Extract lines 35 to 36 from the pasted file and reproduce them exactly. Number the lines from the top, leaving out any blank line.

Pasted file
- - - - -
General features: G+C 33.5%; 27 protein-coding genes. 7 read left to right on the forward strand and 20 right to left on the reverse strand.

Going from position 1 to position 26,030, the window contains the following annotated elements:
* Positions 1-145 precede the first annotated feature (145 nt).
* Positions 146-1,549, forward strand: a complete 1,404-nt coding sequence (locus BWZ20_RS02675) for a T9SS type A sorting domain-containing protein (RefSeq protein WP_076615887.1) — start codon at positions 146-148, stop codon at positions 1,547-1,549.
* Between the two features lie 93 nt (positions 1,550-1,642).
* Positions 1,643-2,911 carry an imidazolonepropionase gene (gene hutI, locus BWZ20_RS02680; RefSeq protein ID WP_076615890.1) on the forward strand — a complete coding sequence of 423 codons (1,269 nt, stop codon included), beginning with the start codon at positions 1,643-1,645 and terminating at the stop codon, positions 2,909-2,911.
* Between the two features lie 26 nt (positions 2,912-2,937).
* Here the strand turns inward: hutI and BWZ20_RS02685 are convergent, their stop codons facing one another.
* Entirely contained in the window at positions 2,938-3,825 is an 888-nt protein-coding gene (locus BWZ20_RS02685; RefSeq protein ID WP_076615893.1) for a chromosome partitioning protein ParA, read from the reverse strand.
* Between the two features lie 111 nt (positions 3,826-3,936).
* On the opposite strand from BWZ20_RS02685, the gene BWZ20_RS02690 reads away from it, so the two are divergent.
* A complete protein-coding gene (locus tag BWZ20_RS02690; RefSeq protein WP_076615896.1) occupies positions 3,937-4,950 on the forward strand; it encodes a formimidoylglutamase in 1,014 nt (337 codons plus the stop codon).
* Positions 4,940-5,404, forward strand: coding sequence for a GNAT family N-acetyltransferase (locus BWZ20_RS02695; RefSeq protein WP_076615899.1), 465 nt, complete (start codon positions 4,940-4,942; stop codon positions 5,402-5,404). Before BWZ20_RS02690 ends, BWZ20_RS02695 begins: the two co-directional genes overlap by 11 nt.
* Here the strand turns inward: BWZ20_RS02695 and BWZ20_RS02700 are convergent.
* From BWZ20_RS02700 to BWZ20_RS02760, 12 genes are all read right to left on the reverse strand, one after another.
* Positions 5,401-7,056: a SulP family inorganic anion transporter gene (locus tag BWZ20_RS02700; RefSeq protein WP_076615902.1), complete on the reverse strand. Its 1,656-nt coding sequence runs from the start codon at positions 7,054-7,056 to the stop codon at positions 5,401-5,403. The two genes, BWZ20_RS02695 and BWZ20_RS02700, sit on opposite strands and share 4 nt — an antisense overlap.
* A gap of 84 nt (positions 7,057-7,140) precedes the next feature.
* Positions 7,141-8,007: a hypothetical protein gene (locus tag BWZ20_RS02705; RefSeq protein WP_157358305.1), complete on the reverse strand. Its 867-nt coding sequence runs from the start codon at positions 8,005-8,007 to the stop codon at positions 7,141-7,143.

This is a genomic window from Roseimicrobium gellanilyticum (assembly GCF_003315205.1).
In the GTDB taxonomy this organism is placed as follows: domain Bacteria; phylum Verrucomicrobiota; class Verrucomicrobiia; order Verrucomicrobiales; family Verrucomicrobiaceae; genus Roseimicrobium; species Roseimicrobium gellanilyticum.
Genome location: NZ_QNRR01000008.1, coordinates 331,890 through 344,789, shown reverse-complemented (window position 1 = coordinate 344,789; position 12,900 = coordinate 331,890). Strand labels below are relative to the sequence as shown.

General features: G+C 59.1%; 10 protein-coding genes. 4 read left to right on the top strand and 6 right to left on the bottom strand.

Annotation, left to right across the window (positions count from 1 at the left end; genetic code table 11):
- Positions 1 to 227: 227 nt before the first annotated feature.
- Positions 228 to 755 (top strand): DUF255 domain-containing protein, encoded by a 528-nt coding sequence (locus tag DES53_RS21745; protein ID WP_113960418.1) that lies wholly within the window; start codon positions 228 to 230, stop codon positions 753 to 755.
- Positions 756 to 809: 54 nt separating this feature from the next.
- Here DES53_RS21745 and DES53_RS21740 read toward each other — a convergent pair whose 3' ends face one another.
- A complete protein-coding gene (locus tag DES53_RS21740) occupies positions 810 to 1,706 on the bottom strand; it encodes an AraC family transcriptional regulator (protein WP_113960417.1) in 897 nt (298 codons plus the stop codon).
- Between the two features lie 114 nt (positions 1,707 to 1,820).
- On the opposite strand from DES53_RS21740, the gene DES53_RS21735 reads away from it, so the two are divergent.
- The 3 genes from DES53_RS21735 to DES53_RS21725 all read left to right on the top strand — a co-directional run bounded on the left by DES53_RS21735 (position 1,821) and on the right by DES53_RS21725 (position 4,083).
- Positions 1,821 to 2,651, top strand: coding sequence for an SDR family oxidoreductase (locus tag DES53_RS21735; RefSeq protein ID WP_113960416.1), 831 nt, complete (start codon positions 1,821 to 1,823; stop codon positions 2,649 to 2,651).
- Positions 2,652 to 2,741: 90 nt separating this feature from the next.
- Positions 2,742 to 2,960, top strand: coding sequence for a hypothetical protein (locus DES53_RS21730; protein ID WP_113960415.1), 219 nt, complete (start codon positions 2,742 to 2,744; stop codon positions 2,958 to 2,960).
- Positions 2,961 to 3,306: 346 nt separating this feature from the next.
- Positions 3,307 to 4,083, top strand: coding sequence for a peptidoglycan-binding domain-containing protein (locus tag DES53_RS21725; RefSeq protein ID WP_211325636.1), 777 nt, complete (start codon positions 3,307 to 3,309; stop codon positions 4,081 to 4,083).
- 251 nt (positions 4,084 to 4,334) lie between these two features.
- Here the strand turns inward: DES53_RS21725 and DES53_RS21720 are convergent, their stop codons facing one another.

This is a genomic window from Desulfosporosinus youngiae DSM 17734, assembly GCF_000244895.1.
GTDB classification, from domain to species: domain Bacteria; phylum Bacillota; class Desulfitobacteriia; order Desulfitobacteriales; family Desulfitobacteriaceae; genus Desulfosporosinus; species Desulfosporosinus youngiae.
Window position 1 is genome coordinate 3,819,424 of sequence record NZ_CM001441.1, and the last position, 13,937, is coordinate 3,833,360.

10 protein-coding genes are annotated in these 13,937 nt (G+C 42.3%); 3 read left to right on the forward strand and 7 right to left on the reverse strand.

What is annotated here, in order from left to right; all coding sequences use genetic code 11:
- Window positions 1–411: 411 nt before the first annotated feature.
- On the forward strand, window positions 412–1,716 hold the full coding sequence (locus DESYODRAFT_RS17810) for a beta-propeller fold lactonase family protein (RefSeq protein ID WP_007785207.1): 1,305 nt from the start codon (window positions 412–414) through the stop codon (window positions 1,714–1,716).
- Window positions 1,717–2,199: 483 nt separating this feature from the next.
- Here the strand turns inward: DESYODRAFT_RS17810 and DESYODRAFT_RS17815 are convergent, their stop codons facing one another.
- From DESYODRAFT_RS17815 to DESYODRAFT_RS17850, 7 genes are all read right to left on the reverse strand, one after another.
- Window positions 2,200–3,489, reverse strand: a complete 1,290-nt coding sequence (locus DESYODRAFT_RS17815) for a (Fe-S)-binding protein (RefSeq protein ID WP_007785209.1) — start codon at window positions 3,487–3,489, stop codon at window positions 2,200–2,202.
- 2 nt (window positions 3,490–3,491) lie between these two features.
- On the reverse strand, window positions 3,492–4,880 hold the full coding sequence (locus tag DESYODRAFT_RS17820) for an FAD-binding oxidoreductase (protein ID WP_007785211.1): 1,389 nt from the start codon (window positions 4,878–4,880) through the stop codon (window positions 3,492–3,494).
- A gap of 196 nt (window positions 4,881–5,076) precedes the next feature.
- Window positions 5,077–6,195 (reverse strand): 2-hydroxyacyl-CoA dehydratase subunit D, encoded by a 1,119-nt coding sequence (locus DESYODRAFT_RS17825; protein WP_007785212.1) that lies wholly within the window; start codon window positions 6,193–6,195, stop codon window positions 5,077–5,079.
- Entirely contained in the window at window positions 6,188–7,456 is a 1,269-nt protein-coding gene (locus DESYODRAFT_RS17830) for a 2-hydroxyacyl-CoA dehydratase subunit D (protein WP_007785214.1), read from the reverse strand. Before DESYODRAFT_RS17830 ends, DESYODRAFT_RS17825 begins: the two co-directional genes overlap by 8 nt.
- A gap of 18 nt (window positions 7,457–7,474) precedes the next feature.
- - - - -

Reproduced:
- Positions 2,961 to 3,306: 346 nt separating this feature from the next.
- Positions 3,307 to 4,083, top strand: coding sequence for a peptidoglycan-binding domain-containing protein (locus tag DES53_RS21725; RefSeq protein ID WP_211325636.1), 777 nt, complete (start codon positions 3,307 to 3,309; stop codon positions 4,081 to 4,083).